Fate Unknown: Reflections of a Combat Tour (Labuela, 420 pp., $19.95, paper: $5.99, Kindle) pays tribute to the men of A Company of the 1/327th in the 101st Airborne Division during their deployment to Vietnam in 1965-66. The book follows the unit—called “Abu Company”—from its arrival by ship at Cam Ranh Bay to An Khe, and then through operations around Phan Rang, Tuy Hoa, and Dak To.
The author, retired Army 1st Sgt. Galen G. Mitchell, led an Abu weapons squad that spent eight months in the field. One of the more fully trained men in Abu, Mitchell had enlisted at age seventeen in 1961. He shipped home early from Vietnam after being shot in the face.
The book’s subtitle labels these stories as “Reflections,” and that is exactly what Mitchell provides. He pulls no punches analyzing combat and life in the field. The accounts of frequent encounters with the NVA provide a flow of facts and opinions about the learning curve of the Screaming Eagles, one of the first infantry units sent to Vietnam. He relates the behavior of men in his platoon to how their actions provided lessons for others.
Proud of his fellow warriors, Mitchell immortalizes them in chapter after chapter: Sgt. John T. Humphries, RTO Raymond T. “Rocky” Ryan, Pfc. Manual F. Fernandez, Staff Sgt. Billy R. “One Zero” Robbins, Pfc. Jimmie Lee Stacy, Lt. Eugene R. New, Pfc. James D. Wilson Sr., Pfc. Blair “T-Bird” Funderburk, Staff Sgt. Milton E. McQueeney, Spec.4 Reuben L. “Sweet Daddy Grace” Garnett Jr., and many more.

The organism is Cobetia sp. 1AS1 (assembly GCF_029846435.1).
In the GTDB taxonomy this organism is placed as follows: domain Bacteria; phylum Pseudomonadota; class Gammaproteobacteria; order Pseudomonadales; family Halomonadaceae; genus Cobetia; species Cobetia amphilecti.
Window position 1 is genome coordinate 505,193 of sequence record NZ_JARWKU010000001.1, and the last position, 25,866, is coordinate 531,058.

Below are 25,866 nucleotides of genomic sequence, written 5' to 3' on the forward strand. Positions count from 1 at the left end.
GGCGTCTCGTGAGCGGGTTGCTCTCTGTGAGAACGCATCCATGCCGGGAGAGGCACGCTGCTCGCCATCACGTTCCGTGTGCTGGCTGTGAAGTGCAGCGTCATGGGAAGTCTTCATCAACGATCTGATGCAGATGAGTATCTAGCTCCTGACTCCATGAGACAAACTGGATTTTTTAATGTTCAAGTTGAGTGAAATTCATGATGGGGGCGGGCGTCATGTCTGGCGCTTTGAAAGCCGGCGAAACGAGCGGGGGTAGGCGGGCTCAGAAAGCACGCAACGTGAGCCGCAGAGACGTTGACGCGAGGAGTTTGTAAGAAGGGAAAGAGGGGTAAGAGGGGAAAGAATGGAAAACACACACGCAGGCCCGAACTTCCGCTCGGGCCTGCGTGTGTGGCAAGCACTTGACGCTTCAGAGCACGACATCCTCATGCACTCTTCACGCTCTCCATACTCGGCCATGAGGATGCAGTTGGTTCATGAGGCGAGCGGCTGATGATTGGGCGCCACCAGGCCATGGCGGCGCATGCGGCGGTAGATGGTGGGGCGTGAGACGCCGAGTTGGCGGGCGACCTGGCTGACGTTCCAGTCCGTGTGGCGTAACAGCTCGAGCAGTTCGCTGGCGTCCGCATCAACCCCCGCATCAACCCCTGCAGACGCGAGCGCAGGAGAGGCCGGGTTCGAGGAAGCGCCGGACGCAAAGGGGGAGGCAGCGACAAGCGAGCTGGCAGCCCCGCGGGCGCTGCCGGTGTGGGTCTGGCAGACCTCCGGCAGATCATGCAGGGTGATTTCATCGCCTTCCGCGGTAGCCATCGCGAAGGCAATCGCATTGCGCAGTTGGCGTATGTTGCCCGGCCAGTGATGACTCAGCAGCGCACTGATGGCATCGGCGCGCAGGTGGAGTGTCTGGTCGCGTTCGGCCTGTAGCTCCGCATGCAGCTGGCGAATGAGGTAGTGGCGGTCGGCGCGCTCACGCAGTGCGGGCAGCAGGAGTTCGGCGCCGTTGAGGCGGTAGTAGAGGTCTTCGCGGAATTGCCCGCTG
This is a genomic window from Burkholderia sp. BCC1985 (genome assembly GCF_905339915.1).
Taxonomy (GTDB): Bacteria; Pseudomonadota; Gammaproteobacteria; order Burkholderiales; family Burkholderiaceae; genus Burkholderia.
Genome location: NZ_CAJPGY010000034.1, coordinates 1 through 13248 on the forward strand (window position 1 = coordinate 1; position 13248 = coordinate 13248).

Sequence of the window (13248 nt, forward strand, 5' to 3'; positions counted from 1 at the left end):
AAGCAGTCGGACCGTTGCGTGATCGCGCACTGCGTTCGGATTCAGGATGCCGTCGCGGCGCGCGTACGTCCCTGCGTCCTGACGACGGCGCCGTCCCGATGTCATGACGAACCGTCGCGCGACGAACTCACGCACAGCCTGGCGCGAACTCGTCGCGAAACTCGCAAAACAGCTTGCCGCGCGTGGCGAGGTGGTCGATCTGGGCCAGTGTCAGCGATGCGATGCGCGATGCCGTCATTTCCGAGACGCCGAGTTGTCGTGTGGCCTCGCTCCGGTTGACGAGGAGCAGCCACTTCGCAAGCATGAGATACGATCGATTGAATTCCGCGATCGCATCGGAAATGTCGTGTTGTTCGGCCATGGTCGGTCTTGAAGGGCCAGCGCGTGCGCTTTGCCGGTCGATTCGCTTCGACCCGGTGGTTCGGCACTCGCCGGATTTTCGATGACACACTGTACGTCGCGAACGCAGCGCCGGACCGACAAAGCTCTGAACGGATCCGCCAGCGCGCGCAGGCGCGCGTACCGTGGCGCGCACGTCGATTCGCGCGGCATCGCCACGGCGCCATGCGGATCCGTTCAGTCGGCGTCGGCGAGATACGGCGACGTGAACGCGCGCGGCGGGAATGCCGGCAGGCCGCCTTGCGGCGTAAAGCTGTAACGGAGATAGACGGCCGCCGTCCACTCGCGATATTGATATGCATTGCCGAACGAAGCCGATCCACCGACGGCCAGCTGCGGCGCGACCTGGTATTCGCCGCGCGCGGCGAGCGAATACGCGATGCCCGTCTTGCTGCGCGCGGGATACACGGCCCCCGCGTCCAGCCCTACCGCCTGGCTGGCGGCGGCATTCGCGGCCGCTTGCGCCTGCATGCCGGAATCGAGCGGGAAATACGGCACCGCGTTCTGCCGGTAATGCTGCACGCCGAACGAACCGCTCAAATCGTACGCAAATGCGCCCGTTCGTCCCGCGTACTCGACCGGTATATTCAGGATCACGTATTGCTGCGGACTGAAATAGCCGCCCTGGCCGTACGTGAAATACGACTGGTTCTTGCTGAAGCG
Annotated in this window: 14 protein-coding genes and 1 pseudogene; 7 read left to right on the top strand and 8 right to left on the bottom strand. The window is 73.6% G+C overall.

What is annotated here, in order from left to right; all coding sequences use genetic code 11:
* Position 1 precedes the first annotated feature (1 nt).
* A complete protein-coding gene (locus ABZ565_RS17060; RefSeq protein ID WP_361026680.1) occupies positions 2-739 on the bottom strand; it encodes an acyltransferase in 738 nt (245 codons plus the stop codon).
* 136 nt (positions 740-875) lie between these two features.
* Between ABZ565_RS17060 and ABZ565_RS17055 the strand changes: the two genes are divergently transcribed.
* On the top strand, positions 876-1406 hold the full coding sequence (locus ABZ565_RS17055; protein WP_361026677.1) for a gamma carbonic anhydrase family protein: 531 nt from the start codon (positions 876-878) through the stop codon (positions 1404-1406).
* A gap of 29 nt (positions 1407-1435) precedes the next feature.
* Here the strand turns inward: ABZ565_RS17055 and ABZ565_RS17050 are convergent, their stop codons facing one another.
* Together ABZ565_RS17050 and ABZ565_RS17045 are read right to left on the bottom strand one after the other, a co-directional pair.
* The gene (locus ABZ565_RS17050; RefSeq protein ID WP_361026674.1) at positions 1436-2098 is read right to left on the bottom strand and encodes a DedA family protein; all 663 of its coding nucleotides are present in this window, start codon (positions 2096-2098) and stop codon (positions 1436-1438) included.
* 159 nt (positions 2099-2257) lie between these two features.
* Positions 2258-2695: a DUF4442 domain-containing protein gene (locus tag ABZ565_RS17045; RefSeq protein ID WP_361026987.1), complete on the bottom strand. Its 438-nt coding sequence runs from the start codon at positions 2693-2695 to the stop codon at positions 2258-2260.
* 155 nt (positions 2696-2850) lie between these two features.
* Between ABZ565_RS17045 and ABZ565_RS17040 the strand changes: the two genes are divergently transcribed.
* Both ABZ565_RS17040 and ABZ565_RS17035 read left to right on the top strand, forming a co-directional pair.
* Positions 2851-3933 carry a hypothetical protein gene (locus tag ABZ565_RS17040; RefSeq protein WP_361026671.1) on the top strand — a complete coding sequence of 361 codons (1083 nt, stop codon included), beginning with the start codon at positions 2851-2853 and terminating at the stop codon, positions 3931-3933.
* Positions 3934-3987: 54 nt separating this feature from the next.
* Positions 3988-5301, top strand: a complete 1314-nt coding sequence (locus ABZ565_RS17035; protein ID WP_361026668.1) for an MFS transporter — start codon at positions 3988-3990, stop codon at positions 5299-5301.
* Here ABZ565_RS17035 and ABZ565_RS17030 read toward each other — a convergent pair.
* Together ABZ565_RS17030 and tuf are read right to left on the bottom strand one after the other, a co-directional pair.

The strength of Mitchell’s memoir is his ability to personalize these men, both survivors and those killed in action. He respects his fellow soldiers without reservation.
“I can truly say that throughout my career, the best unit I ever served with was Abu,” he writes. In 1971 Mitchell served a second tour in Vietnam with the 173rd Airborne Brigade.
Mitchell’s experience of platoon-level combat more than qualifies him as an expert on the subject. Two chapters I found especially informative were “Collateral Damage” and “Gut Check,” which contain Mitchell’s deepest insights into casualties and leadership. He repeatedly lauds support fire provided by artillery and air power, from helicopter gunship strafing to B-52 carpet-bombing.
The last third of the book concentrates on his unit’s battle near My Phu, where Mitchell was wounded, and another near Dak To, which took place after his medical evacuation. He makes a sound case in faulting his Brigade Commander, Maj. David H. Hackworth, for the high American casualty count in both engagements. He chastises Hackworth for favoritism, a dearth of camaraderie, and, more so, for a lack of tactical savvy.
Mitchell also strongly criticizes Secretary of Defense Robert McNamara for mismanagement of the war, particularly the heartless treatment of men in Project 100,000 after the fighting stopped.
Although the book focuses on the men of Abu, Mitchell briefly mentions his childhood and his long Army and civilian careers. He devotes a chapter to explaining the origin and tradition of the Abu mascot.
Many photographs distributed throughout the book greatly enhance the text.